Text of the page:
Restaurant Copying

The New York Times recently ran a fascinating article about the globalization of restaurants–in particular, the spread of New York-based restaurant and chef brands (such as Mario Batali) to Asia and other emerging economies. The article underscores the far greater value of a brand in a global marketplace. The photo above is of Batali’s new Hong Kong Lupa restaurant, which looks absolutely nothing like the original on Thompson Street (pictured below left).

At the same time, it points out how IP law is a local phenomenon. Nothing stops a savvy entrepreneur in a foreign locale from copying the menu, look, or even name of a well-known New York establishment. As the Times points out:

 Tom Colicchio, whose holdings in the United States include two Craftsteaks, was surprised a few years ago to find out that Mr. Sekhri had named his own Hong Kong restaurant Craftsteak.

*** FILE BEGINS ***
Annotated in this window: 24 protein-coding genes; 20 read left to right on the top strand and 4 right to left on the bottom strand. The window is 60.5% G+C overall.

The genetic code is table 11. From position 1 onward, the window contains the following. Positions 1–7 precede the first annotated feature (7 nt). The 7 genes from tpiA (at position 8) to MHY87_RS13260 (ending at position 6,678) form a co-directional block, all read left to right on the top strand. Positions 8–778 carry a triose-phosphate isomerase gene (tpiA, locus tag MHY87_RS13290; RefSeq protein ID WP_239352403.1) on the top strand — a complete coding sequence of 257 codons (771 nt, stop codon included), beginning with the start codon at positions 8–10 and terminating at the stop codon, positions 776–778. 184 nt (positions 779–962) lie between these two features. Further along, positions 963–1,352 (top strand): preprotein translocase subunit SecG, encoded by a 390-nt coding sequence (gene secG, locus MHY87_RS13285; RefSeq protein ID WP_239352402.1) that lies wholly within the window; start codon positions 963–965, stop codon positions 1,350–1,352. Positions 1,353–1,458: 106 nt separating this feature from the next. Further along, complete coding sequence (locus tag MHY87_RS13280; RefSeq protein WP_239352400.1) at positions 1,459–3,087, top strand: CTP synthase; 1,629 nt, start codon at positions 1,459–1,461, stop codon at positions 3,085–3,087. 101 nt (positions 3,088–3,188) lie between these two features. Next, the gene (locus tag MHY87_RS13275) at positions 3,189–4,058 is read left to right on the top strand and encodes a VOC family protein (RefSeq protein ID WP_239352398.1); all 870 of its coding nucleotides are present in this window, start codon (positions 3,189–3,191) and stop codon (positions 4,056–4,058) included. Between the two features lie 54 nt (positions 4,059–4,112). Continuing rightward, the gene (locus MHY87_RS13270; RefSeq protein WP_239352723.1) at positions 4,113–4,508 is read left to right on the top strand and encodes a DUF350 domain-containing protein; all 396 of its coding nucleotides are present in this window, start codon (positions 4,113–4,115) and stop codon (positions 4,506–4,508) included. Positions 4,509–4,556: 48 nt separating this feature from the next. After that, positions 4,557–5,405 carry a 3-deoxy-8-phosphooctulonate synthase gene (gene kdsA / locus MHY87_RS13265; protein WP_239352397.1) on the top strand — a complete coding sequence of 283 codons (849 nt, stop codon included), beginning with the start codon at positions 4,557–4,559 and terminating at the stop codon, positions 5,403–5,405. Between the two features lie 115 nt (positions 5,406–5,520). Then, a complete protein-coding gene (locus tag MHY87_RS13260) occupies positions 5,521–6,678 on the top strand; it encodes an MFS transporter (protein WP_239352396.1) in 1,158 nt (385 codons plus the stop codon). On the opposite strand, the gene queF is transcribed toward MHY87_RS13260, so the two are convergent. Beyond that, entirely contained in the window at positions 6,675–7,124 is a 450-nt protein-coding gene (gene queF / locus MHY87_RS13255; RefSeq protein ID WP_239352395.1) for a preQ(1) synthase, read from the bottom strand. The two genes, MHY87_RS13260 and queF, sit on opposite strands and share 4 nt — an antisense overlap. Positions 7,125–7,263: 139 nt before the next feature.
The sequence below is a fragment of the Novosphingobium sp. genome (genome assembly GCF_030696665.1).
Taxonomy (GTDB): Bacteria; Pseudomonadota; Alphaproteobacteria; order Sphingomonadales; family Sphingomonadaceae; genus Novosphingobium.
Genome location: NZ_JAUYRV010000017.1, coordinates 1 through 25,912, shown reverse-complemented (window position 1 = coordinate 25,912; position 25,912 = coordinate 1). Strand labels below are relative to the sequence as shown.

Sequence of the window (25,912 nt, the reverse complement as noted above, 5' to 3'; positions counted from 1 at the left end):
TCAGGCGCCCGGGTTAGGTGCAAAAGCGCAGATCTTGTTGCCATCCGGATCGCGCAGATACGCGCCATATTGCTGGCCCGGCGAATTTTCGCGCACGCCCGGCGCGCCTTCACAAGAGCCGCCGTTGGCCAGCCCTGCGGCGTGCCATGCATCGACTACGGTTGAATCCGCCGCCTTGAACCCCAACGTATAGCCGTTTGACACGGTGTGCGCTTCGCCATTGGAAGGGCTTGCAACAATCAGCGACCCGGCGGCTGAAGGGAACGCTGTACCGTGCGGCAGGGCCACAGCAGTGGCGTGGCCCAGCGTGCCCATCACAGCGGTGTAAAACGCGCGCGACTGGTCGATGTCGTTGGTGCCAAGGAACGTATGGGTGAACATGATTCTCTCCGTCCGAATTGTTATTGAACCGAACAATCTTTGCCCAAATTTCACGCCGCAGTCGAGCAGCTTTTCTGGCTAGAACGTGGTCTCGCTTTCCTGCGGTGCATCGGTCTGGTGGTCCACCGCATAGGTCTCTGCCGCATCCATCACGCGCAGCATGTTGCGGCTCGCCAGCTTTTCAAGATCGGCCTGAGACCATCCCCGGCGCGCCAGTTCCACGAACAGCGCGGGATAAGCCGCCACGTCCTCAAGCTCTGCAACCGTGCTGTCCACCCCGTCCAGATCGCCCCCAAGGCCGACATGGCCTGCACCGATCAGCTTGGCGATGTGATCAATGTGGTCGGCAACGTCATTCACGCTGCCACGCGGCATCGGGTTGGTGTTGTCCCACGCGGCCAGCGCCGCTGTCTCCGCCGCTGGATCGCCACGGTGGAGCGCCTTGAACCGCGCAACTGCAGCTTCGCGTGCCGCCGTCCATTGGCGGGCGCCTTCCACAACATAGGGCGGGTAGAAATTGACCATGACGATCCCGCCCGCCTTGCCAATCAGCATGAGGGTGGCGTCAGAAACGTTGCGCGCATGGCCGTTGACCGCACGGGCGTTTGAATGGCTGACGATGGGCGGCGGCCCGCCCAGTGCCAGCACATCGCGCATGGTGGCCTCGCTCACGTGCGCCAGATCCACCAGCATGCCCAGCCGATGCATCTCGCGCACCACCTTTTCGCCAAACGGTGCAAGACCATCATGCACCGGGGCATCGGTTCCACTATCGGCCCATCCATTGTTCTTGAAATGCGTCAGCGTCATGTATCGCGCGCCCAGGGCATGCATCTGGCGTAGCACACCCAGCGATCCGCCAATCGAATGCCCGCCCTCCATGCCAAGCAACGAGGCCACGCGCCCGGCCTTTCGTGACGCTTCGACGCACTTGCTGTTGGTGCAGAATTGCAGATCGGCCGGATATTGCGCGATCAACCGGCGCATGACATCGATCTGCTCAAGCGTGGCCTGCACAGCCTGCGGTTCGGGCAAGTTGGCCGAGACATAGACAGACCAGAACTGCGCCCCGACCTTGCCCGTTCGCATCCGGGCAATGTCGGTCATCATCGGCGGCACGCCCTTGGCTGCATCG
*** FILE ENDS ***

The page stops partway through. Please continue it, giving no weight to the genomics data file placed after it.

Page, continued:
“The guy never called me,” he said of Mr. Sekhri. “I never had a conversation with him.”

Mr. Sekhri denies knowing about Mr. Colicchio’s restaurants when he chose the name. Their restaurants “are different,” he said, adding that “we are supported by the trademark and intellectual property laws in Hong Kong. If you register the name, you own that brand, under Hong Kong law.”

Mr. Colicchio said, “We called our trademark people, and they said we’d spend a lot of money but we weren’t going to get anywhere.”

Yet surprisingly, Mr. Colicchio was conciliatory. Mr. Sekhri is “by all accounts good at what he does,” he said. “I’m not bitter, and I wouldn’t be against working with him” on a future project.

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